• Estimation of Adhesive Bond strength in laminated safety glass using guided mechanical waves: Part II. An attenuation approach
    Insight, 2008
    Co-Authors: Henrique Reis
    Abstract:

    Estimation of Adhesive Bond strength in laminated safety glass samples, ie windshields, has been carried out using a multilayered guided wave model and validated using attenuation measurements. As in Part I of this study, the interfaces are treated as imperfect interfaces and modelled as beds of longitudinal and shear springs. The spring constants are estimated using fracture mechanics in conjunction with surface analysis of the plastic interlayer and glass plates via atomic force microscopy and profilometer measurements. Using the multilayered guided wave model, it was observed that the S 1 mode exhibits periodic attenuation peaks in specific frequency ranges, and that the attenuation of these peaks is sensitive to the interface adhesion levels. The mode shapes and power flow profiles corresponding to these peaks are presented and discussed. Experimental attenuation measurements taken on the same laminated safety glass test samples discussed in Part I are presented and discussed to validate the theoretical predicted attenuation values using this multilayered model.

  • Estimation of Adhesive Bond strength in laminated safety glass using guided mechanical waves: Part I. An energy velocity approach
    Insight, 2008
    Co-Authors: Henrique Reis
    Abstract:

    Adhesion levels in laminated safety glass samples, ie windshields, have been assessed using both a non-destructive evaluation method based upon an energy velocity guided wave approach and a commonly used destructive testing method. Laminated safety glass consists of a plastic interlayer surrounded by two glass plates. The interfaces between the plastic interlayer and the two adjacent glass plates are assumed to be imperfect and are modelled using a bed of longitudinal and shear springs. The spring constants are estimated using fracture mechanics in conjunction with surface analysis of the plastic interlayer and of the two adjacent glass plates via atomic force microscopy and profilometer measurements. Energy velocities calculated using this theoretical multilayered model are compared with energy velocity values obtained experimentally using laminated safety glass samples with different adhesion levels. Results show that an energy velocity approach can successfully be used to non-destructively estimate Adhesive Bond strength in laminated safety glass.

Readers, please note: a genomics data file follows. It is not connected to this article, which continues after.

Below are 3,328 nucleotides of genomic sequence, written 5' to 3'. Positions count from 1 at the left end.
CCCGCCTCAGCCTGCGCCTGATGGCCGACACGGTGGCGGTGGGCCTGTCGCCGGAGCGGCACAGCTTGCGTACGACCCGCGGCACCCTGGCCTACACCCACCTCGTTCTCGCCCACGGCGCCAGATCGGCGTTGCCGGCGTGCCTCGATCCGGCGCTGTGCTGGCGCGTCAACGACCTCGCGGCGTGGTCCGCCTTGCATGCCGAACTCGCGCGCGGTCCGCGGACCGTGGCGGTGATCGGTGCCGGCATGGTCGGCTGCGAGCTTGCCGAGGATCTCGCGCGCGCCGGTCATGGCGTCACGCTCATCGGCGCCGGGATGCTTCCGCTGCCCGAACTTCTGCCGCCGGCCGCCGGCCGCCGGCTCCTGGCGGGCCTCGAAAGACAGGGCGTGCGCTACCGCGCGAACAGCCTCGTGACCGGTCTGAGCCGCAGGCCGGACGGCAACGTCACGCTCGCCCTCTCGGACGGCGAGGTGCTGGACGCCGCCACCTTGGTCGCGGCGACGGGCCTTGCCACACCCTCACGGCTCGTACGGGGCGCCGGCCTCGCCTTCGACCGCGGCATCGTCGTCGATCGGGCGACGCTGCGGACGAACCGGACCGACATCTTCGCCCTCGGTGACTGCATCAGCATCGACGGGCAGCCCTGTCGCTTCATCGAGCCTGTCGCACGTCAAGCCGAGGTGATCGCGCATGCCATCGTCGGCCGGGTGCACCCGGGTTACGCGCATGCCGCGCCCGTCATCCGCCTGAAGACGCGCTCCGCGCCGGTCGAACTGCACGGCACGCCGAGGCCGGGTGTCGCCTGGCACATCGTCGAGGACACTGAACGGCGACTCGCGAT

Fukuo Chang – One of the best experts on this subject based on the ideXlab platform.

  • Adhesive Bond line degradation detection via a cross correlation electromechanical impedance based approach
    Structural Health Monitoring-an International Journal, 2016
    Co-Authors: Roberto Dugnani, Yitao Zhuang, Fotis Kopsaftopoulos, Fukuo Chang
    Abstract:

    This article describes how piezoelectric transducers embedded in the Adhesive Bond-line of lap-joints can be used to effectively monitor structural integrity. Various lap-joint coupons with embedde…

Michael R. Kessler – One of the best experts on this subject based on the ideXlab platform.

  • bisphenol e cyanate ester as a novel resin for repairing bmi carbon fiber composites influence of cure temperature on Adhesive Bond strength
    Polymer, 2013
    Co-Authors: Amy Bauer, Michael R. Kessler, Mahendra Thunga, Kristine Obusek, Mufit Akinc
    Abstract:

    A. Bauer, M. Thunga, K. Obusek, M. Akinc, M. R. Kessler: Bisphenol E Cyanate Ester as a Novel Resin for Repairing BMI/Carbon FibeFiber Composites: Influence of Cure Temperature on Adhesive Bond Strength, Polymer, 2013, 54 (15), 3994-4002. doi:10.1016/j.polymer.2013.05.030.

  • Bisphenol E cyanate ester as a novel resin for repairing BMI/carbon fiber composites: Influence of cure temperature on Adhesive Bond strength
    Polymer, 2013
    Co-Authors: Amy Bauer, Mahendra Thunga, Kristine Obusek, Mufit Akinc, Michael R. Kessler
    Abstract:

    A. Bauer, M. Thunga, K. Obusek, M. Akinc, M. R. Kessler: Bisphenol E Cyanate Ester as a Novel Resin for Repairing BMI/Carbon FibeFiber Composites: Influence of Cure Temperature on Adhesive Bond Strength, Polymer, 2013, 54 (15), 3994-4002. doi:10.1016/j.polymer.2013.05.030.